Those criticisms have taken on a new dimension as workers and employers clash over return-to-work plans in a labor market that economists continue to describe as tight. Some workers say they prefer flexibility or inflation-adjusted increases to corporate incentives, like a Lizzo concert for Google employees and beer tastings at Microsoft.
It’s “I’m not going to help you solidify your schedule in advance in a way that will help you, but here’s a discount code,” said Jessica Martinez, 46, a program manager at a foundation. Wine Wednesdays” and is now handing out back-to-work goodies like bottled water.
“People try to bring everything back to ‘normal’, but the truth is, normal was terrible for some people,” he added. “Why not give people what they really want? »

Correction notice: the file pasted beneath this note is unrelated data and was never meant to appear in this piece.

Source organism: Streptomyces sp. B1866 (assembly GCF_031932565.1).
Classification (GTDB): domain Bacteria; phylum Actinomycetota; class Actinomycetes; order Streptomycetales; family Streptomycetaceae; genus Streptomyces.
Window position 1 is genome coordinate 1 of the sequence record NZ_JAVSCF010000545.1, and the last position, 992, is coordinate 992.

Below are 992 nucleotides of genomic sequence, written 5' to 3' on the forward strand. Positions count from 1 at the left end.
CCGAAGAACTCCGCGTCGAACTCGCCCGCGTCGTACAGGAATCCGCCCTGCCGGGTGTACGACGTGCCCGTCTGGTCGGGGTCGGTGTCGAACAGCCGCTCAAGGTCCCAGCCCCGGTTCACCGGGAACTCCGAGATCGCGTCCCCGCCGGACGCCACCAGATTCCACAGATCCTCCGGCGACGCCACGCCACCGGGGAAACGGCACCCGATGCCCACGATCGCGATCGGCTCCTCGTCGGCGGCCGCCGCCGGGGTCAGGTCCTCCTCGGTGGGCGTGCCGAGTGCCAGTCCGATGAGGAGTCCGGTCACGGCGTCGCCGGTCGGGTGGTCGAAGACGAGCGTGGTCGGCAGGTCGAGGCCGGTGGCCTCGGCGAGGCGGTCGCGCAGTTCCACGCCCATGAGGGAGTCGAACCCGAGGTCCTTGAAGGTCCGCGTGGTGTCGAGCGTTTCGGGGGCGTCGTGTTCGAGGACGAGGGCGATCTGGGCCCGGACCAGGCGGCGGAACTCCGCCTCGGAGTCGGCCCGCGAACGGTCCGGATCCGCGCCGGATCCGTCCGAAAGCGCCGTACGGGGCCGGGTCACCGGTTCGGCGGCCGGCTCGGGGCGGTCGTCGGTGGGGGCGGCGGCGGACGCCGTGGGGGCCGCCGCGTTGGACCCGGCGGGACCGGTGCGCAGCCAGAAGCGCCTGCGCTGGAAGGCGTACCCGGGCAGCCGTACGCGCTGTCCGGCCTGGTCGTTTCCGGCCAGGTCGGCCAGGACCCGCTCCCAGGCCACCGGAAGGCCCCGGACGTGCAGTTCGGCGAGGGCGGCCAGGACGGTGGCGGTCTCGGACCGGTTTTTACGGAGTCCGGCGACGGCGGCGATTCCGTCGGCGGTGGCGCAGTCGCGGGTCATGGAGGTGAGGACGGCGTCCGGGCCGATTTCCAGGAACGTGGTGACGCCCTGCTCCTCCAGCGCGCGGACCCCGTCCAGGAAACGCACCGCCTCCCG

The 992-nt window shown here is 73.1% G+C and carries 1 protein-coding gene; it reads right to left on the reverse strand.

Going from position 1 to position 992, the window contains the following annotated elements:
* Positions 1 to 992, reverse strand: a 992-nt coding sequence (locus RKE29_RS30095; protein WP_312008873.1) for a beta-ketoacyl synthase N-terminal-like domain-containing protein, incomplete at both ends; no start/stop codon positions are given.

In some workplaces, “happiness” can mean letting employees choose their own supervisors. That might mean getting rid of performance reviews. It also generally means measuring happiness levels, although not everyone agrees on what happiness means. See the Dalai Lama, Dale Carnegie and Barbara Ehrenreich for starters.
In recent years, economists and behavioral psychologists have shown employers that their fixation on positivity is economically justified. A study published in Journal of Labor Economics found that people who were given chocolate to eat and comedies to watch – common generators of happiness – were 12% more productive than a group left to their own devices. Another study published in Journal of Financial Economics showed that companies on the 100 Best Companies to Work For list have higher shareholder returns than their peers.
“There’s evidence that we’re wrong on the causal arrow of happiness,” said Laurie Santos, a cognitive scientist who teaches the popular Yale course on happiness. “You think, ‘I feel productive at work, things are going well at work, so I’m happy.’ But the evidence seems to suggest that the other arrow exists as well, that happiness can actually impact your job performance. »